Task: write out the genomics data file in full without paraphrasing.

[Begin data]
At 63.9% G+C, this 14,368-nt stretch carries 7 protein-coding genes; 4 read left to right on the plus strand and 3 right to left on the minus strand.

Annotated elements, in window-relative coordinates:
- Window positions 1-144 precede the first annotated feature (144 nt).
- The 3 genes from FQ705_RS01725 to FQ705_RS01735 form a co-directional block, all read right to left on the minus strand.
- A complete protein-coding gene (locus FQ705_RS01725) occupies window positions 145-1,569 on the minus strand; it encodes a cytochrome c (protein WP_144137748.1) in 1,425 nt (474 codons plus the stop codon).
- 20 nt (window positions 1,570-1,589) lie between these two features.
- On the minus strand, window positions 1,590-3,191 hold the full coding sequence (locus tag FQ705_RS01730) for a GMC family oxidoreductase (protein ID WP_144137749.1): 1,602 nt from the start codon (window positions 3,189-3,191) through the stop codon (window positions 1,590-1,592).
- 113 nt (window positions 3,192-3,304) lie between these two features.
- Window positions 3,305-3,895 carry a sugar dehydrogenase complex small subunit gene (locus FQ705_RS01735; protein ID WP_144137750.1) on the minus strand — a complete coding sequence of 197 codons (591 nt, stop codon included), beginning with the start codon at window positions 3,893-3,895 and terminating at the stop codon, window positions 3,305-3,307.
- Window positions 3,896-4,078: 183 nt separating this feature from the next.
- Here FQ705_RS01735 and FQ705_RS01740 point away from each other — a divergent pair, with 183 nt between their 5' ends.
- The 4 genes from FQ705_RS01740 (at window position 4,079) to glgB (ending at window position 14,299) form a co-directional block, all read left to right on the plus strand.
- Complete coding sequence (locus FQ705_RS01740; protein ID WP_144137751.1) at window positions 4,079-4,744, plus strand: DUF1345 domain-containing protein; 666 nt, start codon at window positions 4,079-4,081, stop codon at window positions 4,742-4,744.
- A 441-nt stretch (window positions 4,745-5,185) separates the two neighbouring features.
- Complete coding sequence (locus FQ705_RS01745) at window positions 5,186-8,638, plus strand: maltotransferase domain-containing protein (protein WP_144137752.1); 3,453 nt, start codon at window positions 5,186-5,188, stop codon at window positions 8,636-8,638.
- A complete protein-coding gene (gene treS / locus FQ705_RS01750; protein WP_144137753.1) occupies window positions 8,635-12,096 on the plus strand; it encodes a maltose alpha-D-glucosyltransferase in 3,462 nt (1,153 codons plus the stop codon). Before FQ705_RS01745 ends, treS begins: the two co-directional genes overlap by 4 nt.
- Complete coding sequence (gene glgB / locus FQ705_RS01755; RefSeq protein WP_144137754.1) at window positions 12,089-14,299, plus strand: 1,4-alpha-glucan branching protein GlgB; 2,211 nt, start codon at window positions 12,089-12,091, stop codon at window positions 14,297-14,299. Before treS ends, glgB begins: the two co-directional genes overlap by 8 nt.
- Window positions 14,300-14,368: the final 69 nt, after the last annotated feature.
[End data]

At 63.9% G+C, this 14,368-nt stretch carries 7 protein-coding genes; 4 read left to right on the plus strand and 3 right to left on the minus strand.

Annotated elements, in window-relative coordinates:
- Window positions 1-144 precede the first annotated feature (144 nt).
- The 3 genes from FQ705_RS01725 to FQ705_RS01735 form a co-directional block, all read right to left on the minus strand.
- A complete protein-coding gene (locus FQ705_RS01725) occupies window positions 145-1,569 on the minus strand; it encodes a cytochrome c (protein WP_144137748.1) in 1,425 nt (474 codons plus the stop codon).
- 20 nt (window positions 1,570-1,589) lie between these two features.
- On the minus strand, window positions 1,590-3,191 hold the full coding sequence (locus tag FQ705_RS01730) for a GMC family oxidoreductase (protein ID WP_144137749.1): 1,602 nt from the start codon (window positions 3,189-3,191) through the stop codon (window positions 1,590-1,592).
- 113 nt (window positions 3,192-3,304) lie between these two features.
- Window positions 3,305-3,895 carry a sugar dehydrogenase complex small subunit gene (locus FQ705_RS01735; protein ID WP_144137750.1) on the minus strand — a complete coding sequence of 197 codons (591 nt, stop codon included), beginning with the start codon at window positions 3,893-3,895 and terminating at the stop codon, window positions 3,305-3,307.
- Window positions 3,896-4,078: 183 nt separating this feature from the next.
- Here FQ705_RS01735 and FQ705_RS01740 point away from each other — a divergent pair, with 183 nt between their 5' ends.
- The 4 genes from FQ705_RS01740 (at window position 4,079) to glgB (ending at window position 14,299) form a co-directional block, all read left to right on the plus strand.
- Complete coding sequence (locus FQ705_RS01740; protein ID WP_144137751.1) at window positions 4,079-4,744, plus strand: DUF1345 domain-containing protein; 666 nt, start codon at window positions 4,079-4,081, stop codon at window positions 4,742-4,744.
- A 441-nt stretch (window positions 4,745-5,185) separates the two neighbouring features.
- Complete coding sequence (locus FQ705_RS01745) at window positions 5,186-8,638, plus strand: maltotransferase domain-containing protein (protein WP_144137752.1); 3,453 nt, start codon at window positions 5,186-5,188, stop codon at window positions 8,636-8,638.
- A complete protein-coding gene (gene treS / locus FQ705_RS01750; protein WP_144137753.1) occupies window positions 8,635-12,096 on the plus strand; it encodes a maltose alpha-D-glucosyltransferase in 3,462 nt (1,153 codons plus the stop codon). Before FQ705_RS01745 ends, treS begins: the two co-directional genes overlap by 4 nt.
- Complete coding sequence (gene glgB / locus FQ705_RS01755; RefSeq protein WP_144137754.1) at window positions 12,089-14,299, plus strand: 1,4-alpha-glucan branching protein GlgB; 2,211 nt, start codon at window positions 12,089-12,091, stop codon at window positions 14,297-14,299. Before treS ends, glgB begins: the two co-directional genes overlap by 8 nt.
- Window positions 14,300-14,368: the final 69 nt, after the last annotated feature.